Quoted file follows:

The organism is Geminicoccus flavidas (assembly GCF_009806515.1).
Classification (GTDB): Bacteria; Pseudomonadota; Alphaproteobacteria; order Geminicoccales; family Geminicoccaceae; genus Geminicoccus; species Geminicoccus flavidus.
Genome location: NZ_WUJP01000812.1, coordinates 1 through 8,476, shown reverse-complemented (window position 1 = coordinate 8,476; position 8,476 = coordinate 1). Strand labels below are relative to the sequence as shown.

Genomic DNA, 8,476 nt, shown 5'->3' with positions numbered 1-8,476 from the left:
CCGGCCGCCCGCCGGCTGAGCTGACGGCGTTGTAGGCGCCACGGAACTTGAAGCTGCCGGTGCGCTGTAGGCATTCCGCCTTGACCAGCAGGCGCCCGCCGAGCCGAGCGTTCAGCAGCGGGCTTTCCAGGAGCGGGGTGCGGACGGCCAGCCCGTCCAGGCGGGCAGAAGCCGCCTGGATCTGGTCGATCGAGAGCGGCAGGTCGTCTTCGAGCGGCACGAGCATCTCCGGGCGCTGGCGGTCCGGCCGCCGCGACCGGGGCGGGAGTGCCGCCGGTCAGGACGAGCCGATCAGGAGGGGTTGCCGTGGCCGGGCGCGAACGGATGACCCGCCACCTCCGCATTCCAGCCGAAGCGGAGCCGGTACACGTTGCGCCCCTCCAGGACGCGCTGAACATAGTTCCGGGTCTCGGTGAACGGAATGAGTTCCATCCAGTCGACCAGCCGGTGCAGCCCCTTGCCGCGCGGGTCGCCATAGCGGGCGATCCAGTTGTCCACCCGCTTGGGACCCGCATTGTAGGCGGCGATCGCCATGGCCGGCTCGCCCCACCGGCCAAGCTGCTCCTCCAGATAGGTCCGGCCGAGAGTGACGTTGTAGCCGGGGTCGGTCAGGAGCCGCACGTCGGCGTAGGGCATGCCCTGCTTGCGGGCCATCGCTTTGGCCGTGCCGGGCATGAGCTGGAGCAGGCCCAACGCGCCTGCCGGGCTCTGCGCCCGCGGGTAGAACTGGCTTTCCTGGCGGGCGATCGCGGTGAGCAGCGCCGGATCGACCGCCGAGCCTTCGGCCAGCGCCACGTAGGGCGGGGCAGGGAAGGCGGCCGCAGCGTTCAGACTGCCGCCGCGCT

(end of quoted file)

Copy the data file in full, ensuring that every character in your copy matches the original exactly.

The organism is Geminicoccus flavidas (assembly GCF_009806515.1).
Classification (GTDB): Bacteria; Pseudomonadota; Alphaproteobacteria; order Geminicoccales; family Geminicoccaceae; genus Geminicoccus; species Geminicoccus flavidus.
Genome location: NZ_WUJP01000812.1, coordinates 1 through 8,476, shown reverse-complemented (window position 1 = coordinate 8,476; position 8,476 = coordinate 1). Strand labels below are relative to the sequence as shown.

Genomic DNA, 8,476 nt, shown 5'->3' with positions numbered 1-8,476 from the left:
CCGGCCGCCCGCCGGCTGAGCTGACGGCGTTGTAGGCGCCACGGAACTTGAAGCTGCCGGTGCGCTGTAGGCATTCCGCCTTGACCAGCAGGCGCCCGCCGAGCCGAGCGTTCAGCAGCGGGCTTTCCAGGAGCGGGGTGCGGACGGCCAGCCCGTCCAGGCGGGCAGAAGCCGCCTGGATCTGGTCGATCGAGAGCGGCAGGTCGTCTTCGAGCGGCACGAGCATCTCCGGGCGCTGGCGGTCCGGCCGCCGCGACCGGGGCGGGAGTGCCGCCGGTCAGGACGAGCCGATCAGGAGGGGTTGCCGTGGCCGGGCGCGAACGGATGACCCGCCACCTCCGCATTCCAGCCGAAGCGGAGCCGGTACACGTTGCGCCCCTCCAGGACGCGCTGAACATAGTTCCGGGTCTCGGTGAACGGAATGAGTTCCATCCAGTCGACCAGCCGGTGCAGCCCCTTGCCGCGCGGGTCGCCATAGCGGGCGATCCAGTTGTCCACCCGCTTGGGACCCGCATTGTAGGCGGCGATCGCCATGGCCGGCTCGCCCCACCGGCCAAGCTGCTCCTCCAGATAGGTCCGGCCGAGAGTGACGTTGTAGCCGGGGTCGGTCAGGAGCCGCACGTCGGCGTAGGGCATGCCCTGCTTGCGGGCCATCGCTTTGGCCGTGCCGGGCATGAGCTGGAGCAGGCCCAACGCGCCTGCCGGGCTCTGCGCCCGCGGGTAGAACTGGCTTTCCTGGCGGGCGATCGCGGTGAGCAGCGCCGGATCGACCGCCGAGCCTTCGGCCAGCGCCACGTAGGGCGGGGCAGGGAAGGCGGCCGCAGCGTTCAGACTGCCGCCGCGCT